This guest post is written by Kate Harveston, a writer and political activist from Pennsylvania. She blogs about culture and politics, and the various ways that those elements act upon each other. For more of her work, you can follow her on Twitter or subscribe to her blog, Only Slightly Biased.
In the Western world, the new wave of liberalism and acceptance sits with difficulty alongside the
stigma associated with traditional religion.
Seen as outdated and irrelevant, as well as archaic, religious education in schools is losing importance, and publicly funded religious schools are under threat more than ever before. It is not hard to understand how this has happened, and with the rise of political correctness, getting through a religious education class having escaped accusations may seem an impossible feat for many teachers today.
So while there is the temptation to avoid the controversial subject altogether, schools are not dinner parties, but in fact are quite the opposite — they should be the exact grounds on which people can feel free to discuss otherwise awkward subjects calmly and in a controlled environment.
Education is about informed discussion, inspiring critical thought and hopefully developing more civilized levels of consciousness. With civilization comes acceptance and liberalism — which, ironically, are more necessary than ever, given the continued religious tensions in the 21 st century.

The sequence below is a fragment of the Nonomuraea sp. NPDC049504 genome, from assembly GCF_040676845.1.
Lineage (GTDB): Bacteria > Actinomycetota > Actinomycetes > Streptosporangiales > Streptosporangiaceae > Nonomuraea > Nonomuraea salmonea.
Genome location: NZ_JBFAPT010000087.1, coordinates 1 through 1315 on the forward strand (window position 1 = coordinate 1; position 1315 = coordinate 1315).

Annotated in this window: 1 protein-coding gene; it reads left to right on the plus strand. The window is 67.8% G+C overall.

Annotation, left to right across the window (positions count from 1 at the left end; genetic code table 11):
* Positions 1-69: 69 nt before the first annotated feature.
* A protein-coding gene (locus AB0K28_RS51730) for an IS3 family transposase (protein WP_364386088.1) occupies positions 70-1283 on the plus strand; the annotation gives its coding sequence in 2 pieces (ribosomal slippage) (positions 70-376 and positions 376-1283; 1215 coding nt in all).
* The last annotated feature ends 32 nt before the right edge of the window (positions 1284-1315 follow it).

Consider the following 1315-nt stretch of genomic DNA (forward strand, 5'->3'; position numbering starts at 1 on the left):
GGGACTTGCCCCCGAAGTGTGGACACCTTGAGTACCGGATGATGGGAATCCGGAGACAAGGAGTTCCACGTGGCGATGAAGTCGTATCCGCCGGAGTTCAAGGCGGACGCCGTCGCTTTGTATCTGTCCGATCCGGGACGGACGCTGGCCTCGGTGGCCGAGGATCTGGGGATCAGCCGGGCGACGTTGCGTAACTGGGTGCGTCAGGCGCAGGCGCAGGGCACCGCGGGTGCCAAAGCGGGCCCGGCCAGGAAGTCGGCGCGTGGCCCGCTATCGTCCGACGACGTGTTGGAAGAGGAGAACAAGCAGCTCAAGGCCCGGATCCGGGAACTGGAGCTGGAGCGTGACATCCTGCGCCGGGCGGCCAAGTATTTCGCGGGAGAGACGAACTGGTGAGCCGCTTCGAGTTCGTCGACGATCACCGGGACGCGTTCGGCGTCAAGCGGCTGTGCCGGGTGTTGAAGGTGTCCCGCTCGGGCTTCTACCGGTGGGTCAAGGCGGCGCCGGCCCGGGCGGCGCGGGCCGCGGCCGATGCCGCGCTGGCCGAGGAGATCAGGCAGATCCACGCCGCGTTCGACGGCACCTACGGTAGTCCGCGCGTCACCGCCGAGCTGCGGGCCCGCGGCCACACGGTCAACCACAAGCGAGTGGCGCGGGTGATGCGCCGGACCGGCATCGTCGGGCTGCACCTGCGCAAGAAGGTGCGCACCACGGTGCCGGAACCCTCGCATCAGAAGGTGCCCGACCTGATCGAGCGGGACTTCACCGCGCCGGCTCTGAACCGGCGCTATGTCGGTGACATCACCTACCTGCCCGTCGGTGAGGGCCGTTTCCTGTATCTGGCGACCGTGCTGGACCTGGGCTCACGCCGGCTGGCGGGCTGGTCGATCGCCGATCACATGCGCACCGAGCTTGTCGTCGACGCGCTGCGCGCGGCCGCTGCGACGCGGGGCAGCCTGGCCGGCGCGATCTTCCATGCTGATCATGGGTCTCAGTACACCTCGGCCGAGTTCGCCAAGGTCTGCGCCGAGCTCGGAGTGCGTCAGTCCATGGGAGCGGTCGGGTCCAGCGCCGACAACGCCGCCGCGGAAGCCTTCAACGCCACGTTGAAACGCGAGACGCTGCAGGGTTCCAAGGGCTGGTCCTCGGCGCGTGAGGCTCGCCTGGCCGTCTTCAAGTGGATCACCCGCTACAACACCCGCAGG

If religious education was entirely wiped from the school curriculum, ignorance, enlightenment and tolerance would decrease rapidly. Without the state’s input, some groups could be more at risk for radicalization. Ignorance in itself would be massively isolating, as 80% of the world’s population identifies with a religion. Regardless of affiliation, religious education is a tool for peace we cannot afford to be missing from the next generation’s resource pool.
Religious education is important in itself, as it provides a point of reference, perspective and circumstance for most of the human race’s existence up until now. Whether we subscribe to it or not, religious belief has shaped and continues to shape our world. Without understanding religion, it would be more difficult to fully appreciate literature, history, art and our legal system.
Religion is also the starting point to education on philosophy and, of course, politics. In terms of power over people, religion is the oldest form of politics, remember? This isn't to say we should force students into religious curricula; rather, that classrooms should be a place to debate and discuss how religion has had a massive effect on our history as a people.
Regarding a child’s development, having the freedom to debate in a classroom setting is key to building capacity for critical thought and the inclination to argue logically, as well as inspiring questions about the purpose of our lives on this planet. Creativity and rational thought do, in fact, have a home in the classrooms of religious education.
Children and young adults need the space to develop all aspects of not only their intelligence, but also their social conduct, and the basis of both of these lies in the challenges arising from religious debate and even civilized disagreements between individuals or groups.
You may believe religion is outdated, or you may yourself be religious. Regardless, religious education is imperative to a holistic foundation for our future generations. Lack of understanding breeds fear and uncertainty, which, in turn, breed prejudice.
Given that the majority of this world’s population identifies with a religious group, it would not only be a tragedy, but an extremely short-sighted decision to eradicate religious education from school curricula.